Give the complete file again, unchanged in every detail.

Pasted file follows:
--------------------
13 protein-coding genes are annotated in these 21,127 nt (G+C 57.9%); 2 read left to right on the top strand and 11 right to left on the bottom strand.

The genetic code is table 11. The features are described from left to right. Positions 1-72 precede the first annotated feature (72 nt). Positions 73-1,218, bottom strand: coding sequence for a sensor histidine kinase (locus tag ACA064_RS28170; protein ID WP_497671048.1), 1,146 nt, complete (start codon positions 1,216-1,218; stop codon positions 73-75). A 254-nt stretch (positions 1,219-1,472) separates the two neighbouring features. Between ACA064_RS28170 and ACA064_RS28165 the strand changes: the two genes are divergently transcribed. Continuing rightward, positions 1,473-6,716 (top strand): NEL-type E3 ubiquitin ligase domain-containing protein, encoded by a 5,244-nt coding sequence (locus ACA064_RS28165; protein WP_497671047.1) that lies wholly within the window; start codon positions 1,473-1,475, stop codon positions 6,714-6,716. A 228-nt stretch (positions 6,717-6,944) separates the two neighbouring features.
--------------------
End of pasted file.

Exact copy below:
13 protein-coding genes are annotated in these 21,127 nt (G+C 57.9%); 2 read left to right on the top strand and 11 right to left on the bottom strand.

The genetic code is table 11. The features are described from left to right. Positions 1-72 precede the first annotated feature (72 nt). Positions 73-1,218, bottom strand: coding sequence for a sensor histidine kinase (locus tag ACA064_RS28170; protein ID WP_497671048.1), 1,146 nt, complete (start codon positions 1,216-1,218; stop codon positions 73-75). A 254-nt stretch (positions 1,219-1,472) separates the two neighbouring features. Between ACA064_RS28170 and ACA064_RS28165 the strand changes: the two genes are divergently transcribed. Continuing rightward, positions 1,473-6,716 (top strand): NEL-type E3 ubiquitin ligase domain-containing protein, encoded by a 5,244-nt coding sequence (locus ACA064_RS28165; protein WP_497671047.1) that lies wholly within the window; start codon positions 1,473-1,475, stop codon positions 6,714-6,716. A 228-nt stretch (positions 6,717-6,944) separates the two neighbouring features.